6/27/13 - "Townsend" 040978
Townsend is a juvenile male harbor seal that stranded at Old Orchard Beach,Maine on September 6 suffering from respiratory distress and cuts to his face and chin. He was rescued by NOAA Fisheries and received initial care at the University of New England's Marine Animal Rehabilitation Center. On October 9 he was transferred to the National Marine Life Center forcontinued rehabilitation.
Townsend's respiratory illness had resolved and he was active and in good body condition, so we started to think about his release. But then we noticed a suspicious discharge from Townsend's left ear. Our veterinarian, Dr. "Sea" Rogers Williams, immediately examined some swabs, which demonstrated the infection and performed canalography (contrast radiograph) to assess the eardrum, but the results were inconclusive. Dr. Williams knew that a definitive diagnosis was critical to determining the next steps for Townsend, so he asked our colleagues at the Woods Hole Oceanographic Institution's Computerized Scanning and Imaging Facility, and brought Townsend to them for a CT scan. The scan verified that Townsend had Otitis Media and a ruptured ear drum.
Otitis Media is dangerous middle ear infection, particularly damaging to a diving marine mammal like Townsend. If left unchecked, it can cause a bone infection (osteomyelitis), which can eventually lead to a brain infection (encephalitis) and death. Antibiotics and other therapies don't seem to cure the disease. Surgery was required.
Surgery is a risky prospect with any marine mammal because they are voluntary breathers. Their "dive reflex" when they go underwater causes them to hold their breath. Being put under anesthesia also causes them to hold their breath. Nevertheless, we felt the benefits of possible recovery from this debilitating disease were worth the risk. We asked NOAA Fisheries and received permission to perform surgery on Townsend.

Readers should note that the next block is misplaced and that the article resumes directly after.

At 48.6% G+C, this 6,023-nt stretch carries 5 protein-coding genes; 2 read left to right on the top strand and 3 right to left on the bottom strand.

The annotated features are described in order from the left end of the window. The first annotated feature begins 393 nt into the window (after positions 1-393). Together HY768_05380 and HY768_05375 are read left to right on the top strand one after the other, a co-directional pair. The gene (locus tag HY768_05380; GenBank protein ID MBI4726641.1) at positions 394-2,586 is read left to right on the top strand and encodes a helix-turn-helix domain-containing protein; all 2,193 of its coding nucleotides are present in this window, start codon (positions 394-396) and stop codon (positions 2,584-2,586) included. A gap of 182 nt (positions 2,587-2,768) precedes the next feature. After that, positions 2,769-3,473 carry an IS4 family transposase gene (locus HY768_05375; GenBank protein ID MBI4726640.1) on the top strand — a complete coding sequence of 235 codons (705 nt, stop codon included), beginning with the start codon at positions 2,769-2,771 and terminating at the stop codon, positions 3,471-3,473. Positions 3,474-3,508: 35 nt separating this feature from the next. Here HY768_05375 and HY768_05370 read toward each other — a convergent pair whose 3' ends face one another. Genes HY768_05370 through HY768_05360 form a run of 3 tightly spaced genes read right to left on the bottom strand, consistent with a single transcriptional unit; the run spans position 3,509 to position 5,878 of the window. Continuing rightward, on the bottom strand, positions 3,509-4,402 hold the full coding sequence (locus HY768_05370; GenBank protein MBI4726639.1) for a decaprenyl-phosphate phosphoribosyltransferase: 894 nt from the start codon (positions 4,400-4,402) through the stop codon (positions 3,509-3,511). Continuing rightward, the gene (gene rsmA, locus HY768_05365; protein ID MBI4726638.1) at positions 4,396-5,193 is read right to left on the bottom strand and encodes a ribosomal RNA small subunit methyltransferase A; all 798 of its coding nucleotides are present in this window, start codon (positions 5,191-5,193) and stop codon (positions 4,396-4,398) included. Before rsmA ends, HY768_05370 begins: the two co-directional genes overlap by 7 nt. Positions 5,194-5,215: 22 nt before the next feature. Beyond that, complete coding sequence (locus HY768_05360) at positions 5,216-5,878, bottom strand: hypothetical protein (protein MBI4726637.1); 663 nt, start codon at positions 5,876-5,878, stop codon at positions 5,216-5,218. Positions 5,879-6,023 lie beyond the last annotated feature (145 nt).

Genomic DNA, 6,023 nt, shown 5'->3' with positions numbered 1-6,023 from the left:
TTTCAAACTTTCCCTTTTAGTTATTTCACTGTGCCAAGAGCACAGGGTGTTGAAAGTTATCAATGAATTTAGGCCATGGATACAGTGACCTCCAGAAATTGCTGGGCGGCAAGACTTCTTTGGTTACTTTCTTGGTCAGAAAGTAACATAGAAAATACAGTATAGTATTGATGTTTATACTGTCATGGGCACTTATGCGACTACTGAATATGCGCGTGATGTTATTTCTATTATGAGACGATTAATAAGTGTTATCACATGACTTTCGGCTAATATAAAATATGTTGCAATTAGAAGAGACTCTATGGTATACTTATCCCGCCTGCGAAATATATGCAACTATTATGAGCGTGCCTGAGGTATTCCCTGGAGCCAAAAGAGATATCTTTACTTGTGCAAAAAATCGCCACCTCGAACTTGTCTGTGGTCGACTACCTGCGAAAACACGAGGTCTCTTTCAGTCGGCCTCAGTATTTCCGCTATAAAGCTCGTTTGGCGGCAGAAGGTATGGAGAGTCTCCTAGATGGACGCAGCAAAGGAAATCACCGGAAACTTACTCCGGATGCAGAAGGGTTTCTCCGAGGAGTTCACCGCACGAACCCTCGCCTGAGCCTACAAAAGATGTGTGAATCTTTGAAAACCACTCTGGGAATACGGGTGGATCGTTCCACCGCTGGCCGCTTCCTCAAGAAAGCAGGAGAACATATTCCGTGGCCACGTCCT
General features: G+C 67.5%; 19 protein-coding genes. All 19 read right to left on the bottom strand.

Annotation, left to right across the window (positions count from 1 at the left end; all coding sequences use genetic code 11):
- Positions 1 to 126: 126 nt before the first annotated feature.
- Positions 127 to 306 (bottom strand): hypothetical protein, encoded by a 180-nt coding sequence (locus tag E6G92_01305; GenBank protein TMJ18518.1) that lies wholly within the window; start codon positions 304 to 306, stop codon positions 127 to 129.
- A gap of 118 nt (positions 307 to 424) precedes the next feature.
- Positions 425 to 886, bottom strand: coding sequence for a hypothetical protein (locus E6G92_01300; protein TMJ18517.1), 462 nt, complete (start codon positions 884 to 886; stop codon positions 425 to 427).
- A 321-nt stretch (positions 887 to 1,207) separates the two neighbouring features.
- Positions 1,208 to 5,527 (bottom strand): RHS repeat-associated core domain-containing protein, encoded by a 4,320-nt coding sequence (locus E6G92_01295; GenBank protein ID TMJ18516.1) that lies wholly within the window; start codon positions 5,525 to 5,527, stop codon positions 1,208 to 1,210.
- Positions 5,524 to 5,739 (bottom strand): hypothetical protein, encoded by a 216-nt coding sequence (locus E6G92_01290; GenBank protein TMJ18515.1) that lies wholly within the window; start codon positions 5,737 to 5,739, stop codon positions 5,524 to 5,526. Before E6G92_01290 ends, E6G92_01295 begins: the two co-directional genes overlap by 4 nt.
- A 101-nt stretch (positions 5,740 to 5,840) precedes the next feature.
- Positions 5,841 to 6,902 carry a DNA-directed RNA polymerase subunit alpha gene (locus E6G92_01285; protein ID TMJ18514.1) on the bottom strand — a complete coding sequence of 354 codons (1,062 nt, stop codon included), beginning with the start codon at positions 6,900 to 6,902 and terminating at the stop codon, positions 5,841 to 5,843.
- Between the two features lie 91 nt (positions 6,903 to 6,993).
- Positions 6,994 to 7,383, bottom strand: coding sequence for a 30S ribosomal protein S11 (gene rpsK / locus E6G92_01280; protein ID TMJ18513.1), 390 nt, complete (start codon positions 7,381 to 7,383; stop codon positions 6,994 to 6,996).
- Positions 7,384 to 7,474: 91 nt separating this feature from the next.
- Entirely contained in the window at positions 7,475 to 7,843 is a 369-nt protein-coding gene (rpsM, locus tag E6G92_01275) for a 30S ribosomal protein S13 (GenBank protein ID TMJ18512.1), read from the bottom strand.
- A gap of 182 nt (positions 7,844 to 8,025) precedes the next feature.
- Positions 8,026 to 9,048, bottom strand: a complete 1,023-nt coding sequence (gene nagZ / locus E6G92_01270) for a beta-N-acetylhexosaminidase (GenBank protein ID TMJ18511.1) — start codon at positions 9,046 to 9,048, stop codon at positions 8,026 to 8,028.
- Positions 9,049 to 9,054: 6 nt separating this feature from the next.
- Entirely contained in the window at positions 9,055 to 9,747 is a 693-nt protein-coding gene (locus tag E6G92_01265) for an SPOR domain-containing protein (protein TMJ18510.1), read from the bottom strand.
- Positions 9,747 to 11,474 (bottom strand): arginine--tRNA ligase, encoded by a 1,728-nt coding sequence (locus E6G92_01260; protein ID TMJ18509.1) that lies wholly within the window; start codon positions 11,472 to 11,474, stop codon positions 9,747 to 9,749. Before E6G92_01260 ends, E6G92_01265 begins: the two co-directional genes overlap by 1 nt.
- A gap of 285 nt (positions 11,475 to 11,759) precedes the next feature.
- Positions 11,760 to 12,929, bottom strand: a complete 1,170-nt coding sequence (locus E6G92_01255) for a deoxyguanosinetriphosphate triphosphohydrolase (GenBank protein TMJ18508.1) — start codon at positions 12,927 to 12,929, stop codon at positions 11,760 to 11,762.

On November 28, we performed a "bulla osteotomy" procedure, drilling a hole into Townsend's left middle ear and draining the infection. We placed a temporary drain in the incision to allow continued drainage. Townsend survived the surgery and spent two weeks recovering in dry holding. Once his incision wound started to heal, we put him back into the rehabilitation pool with another seal.
Townsend continues his recovery and is on antibiotics. Prior to release, we will take him to WHOI for one more CT to check and make sure the infection is gone.
Upon release, we are affixing a satellite tag to Townsend so we monitor his progress in the wild. From diagnosis to surgery to recovery to release, we are able to learn a great deal from Townsend's case. Ultimately, we hope to learn not only how best to diagnose and treat middle ear disease, but what causes it. Is it something in the environment? Is it something that can also impact other animals and even people? As of yet, we don't know but helping Townsend is one step closer to understanding.
We'd like to thank all the folks that helped Townsend so he could recover and be released back into the wild.
~ NOAA Fisheries
~ the University of New England Marine Animal Rehabilitation Center
~ the Woods Hole Oceanographic Institution Computerized Scanning and Imaging Facility
~ Cape Cod Veterinary Specialists
~ Riverhead Foundation for Marine Research and Preservation
~ the dedicated NMLC animal care volunteers who helped care for Townsend
~ the hundreds of NMLC friends who donated towards Townsend's surgery and recovery
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